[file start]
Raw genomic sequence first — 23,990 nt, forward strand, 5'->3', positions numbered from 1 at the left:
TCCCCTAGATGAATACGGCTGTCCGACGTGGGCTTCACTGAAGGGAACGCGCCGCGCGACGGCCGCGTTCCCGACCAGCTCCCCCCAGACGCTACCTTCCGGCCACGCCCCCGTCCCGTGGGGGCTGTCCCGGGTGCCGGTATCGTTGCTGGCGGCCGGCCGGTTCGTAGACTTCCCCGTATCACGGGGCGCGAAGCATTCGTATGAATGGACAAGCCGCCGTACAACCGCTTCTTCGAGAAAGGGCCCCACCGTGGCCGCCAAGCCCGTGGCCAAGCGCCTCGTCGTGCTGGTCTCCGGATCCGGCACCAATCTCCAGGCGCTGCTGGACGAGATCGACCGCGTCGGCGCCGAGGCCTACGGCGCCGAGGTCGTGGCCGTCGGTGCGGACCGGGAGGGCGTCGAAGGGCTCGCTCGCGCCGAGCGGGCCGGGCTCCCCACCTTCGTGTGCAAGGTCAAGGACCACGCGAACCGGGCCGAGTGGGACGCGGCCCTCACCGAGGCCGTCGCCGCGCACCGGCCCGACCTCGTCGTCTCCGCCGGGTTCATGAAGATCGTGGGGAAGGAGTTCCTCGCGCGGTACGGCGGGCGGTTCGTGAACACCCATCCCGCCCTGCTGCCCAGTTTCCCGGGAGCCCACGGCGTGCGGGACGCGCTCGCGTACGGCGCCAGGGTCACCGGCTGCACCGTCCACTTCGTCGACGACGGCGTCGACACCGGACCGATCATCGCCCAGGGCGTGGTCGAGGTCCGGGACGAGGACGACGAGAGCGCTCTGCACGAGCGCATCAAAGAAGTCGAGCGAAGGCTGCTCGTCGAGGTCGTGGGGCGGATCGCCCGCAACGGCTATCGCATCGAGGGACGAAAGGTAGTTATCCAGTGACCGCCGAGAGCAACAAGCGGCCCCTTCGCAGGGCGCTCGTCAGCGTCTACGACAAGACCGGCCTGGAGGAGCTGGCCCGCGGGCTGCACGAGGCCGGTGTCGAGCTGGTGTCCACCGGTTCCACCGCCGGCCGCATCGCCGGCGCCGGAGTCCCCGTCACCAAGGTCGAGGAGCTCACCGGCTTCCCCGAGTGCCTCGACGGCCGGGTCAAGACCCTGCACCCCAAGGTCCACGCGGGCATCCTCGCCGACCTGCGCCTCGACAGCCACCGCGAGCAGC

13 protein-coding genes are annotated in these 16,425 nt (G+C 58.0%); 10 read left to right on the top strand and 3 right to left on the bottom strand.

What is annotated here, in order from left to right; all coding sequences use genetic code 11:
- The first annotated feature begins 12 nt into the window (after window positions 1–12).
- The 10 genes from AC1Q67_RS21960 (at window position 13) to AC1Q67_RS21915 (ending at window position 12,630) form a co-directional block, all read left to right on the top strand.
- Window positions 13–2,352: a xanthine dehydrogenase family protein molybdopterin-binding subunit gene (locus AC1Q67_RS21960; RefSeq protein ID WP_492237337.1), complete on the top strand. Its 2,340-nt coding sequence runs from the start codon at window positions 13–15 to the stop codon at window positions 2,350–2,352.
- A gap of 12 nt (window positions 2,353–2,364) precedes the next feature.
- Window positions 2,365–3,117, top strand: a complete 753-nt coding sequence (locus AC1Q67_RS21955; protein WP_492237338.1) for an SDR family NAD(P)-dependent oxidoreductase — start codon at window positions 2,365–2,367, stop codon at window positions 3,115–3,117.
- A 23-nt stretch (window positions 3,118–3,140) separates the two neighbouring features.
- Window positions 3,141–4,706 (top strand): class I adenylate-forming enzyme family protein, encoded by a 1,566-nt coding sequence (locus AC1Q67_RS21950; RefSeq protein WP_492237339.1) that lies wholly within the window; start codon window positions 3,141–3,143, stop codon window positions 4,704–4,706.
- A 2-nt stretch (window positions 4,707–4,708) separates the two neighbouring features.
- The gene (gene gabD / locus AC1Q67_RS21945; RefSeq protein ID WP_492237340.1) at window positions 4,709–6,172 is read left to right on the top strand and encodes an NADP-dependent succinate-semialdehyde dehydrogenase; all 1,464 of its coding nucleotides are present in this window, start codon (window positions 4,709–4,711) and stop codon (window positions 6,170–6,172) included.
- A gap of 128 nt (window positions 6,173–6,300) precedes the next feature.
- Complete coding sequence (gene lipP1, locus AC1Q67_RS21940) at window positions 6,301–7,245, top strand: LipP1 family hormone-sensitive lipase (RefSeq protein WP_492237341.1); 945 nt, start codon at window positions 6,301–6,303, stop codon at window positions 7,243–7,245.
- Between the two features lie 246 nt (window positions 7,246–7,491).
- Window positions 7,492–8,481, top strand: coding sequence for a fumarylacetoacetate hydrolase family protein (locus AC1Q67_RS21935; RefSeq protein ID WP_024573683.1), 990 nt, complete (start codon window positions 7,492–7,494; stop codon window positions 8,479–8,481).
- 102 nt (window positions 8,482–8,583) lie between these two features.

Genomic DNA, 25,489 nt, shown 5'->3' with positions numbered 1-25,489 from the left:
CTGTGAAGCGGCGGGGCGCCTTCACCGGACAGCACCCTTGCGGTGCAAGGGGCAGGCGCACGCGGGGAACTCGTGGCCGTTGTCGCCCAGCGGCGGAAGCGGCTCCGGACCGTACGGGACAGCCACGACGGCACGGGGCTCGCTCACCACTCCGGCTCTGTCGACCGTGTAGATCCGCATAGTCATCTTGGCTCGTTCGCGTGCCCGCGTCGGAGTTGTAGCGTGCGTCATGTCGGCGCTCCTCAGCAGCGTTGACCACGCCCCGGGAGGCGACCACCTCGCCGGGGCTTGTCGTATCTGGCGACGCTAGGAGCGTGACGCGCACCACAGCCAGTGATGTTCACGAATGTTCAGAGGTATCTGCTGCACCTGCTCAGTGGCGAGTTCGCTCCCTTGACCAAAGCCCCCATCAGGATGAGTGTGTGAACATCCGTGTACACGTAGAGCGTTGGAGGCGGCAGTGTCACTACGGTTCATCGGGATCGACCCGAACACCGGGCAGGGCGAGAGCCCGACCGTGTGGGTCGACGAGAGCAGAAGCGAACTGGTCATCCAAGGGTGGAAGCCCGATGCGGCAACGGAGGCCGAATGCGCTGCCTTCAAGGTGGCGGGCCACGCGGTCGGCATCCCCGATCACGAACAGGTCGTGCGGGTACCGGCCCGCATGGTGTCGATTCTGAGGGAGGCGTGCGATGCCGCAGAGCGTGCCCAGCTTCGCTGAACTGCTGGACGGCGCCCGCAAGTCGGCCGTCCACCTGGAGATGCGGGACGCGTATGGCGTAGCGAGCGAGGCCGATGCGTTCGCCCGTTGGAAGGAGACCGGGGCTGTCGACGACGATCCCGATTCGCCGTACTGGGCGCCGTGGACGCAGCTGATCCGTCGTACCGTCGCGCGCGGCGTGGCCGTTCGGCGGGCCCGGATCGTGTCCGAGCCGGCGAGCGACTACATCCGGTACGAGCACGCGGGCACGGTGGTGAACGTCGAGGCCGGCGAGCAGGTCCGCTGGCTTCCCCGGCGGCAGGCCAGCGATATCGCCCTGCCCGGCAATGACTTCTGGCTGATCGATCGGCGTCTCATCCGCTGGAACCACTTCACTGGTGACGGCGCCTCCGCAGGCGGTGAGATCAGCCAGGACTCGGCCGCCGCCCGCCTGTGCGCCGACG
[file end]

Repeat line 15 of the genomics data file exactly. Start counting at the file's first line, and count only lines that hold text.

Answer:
- Complete coding sequence (gene lipP1, locus AC1Q67_RS21940) at window positions 6,301–7,245, top strand: LipP1 family hormone-sensitive lipase (RefSeq protein WP_492237341.1); 945 nt, start codon at window positions 6,301–6,303, stop codon at window positions 7,243–7,245.